Speciation is not instantaneous but takes time. The protracted birth-death diversification model incorporates this fact and predicts the often observed slowdown of lineage accumulation towards the present. The mathematical complexity of the protracted speciation model has barred estimation of its parameters until recently a method to compute the likelihood of phylogenetic branching times under this model was outlined (Lambert et al. 2014). Here we implement this method and study using simulated phylogenies of extant species how well we can estimate the model parameters (rate of initiation of speciation, rate of extinction of incipient and good species, and rate of completion of speciation) as well as the duration of speciation, which is a combination of the aforementioned parameters. We illustrate our approach by applying it to a primate phylogeny. The simulations show that phylogenies often do not contain enough information to provide unbiased estimates of the speciation-initiation rate and the extinction rate, but the duration of speciation can be estimated without much bias. The estimate of the duration of speciation for the primate clade is consistent with literature estimates. We conclude that phylogenies combined with the protracted speciation model provides a promising way to estimate the duration of speciation.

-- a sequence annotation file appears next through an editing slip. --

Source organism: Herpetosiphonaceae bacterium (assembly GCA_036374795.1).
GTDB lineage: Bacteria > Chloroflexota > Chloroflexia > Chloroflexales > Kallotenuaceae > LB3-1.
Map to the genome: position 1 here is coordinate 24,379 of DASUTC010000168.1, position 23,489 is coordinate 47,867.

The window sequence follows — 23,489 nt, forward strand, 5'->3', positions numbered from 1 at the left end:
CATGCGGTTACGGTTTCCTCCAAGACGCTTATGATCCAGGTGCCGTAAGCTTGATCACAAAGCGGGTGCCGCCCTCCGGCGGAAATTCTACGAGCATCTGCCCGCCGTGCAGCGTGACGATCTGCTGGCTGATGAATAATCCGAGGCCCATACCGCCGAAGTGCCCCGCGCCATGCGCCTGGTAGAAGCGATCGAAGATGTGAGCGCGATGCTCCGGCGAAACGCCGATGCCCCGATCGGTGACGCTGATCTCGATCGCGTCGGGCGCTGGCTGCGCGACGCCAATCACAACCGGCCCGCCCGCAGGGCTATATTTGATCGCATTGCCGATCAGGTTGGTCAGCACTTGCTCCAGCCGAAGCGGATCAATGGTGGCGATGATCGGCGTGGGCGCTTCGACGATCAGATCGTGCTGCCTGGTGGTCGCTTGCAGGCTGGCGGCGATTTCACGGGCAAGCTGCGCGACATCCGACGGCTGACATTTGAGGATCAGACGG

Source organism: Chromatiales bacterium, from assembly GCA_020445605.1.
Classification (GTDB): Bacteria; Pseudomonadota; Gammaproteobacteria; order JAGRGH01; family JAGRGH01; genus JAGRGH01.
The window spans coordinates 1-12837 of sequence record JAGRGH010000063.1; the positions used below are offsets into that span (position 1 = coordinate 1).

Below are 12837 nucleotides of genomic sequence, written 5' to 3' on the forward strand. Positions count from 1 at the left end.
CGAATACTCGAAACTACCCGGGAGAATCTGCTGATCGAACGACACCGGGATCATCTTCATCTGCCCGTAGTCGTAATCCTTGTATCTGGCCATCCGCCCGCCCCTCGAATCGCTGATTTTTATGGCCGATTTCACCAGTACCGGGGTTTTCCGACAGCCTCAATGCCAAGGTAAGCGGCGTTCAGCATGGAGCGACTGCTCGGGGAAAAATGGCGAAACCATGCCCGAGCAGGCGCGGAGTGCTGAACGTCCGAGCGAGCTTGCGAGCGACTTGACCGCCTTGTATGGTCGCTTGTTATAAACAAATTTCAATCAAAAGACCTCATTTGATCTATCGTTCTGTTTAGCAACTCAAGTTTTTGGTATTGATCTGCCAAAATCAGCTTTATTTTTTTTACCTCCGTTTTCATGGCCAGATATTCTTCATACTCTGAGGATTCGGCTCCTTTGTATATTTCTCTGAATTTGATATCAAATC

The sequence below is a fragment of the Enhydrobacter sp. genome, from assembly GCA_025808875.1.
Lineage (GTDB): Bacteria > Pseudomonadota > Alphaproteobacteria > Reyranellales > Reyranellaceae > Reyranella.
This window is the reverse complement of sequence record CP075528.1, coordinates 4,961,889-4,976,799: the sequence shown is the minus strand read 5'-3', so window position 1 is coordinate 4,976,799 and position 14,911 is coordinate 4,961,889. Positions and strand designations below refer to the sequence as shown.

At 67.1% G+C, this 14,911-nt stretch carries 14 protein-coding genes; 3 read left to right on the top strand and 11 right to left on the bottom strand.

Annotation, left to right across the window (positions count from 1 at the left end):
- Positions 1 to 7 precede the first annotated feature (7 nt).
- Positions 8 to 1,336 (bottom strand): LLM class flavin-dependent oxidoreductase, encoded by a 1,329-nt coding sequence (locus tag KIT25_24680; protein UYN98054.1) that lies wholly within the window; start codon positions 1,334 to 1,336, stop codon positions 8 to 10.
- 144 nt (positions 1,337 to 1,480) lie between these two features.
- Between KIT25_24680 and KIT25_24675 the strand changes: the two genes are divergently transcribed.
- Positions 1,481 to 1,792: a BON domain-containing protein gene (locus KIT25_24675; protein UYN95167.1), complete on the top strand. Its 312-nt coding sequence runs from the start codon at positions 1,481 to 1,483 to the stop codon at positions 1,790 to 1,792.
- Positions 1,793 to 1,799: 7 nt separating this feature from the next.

The data package contains one dataset:
- Etienne et al - Evolution 2014 - supporting data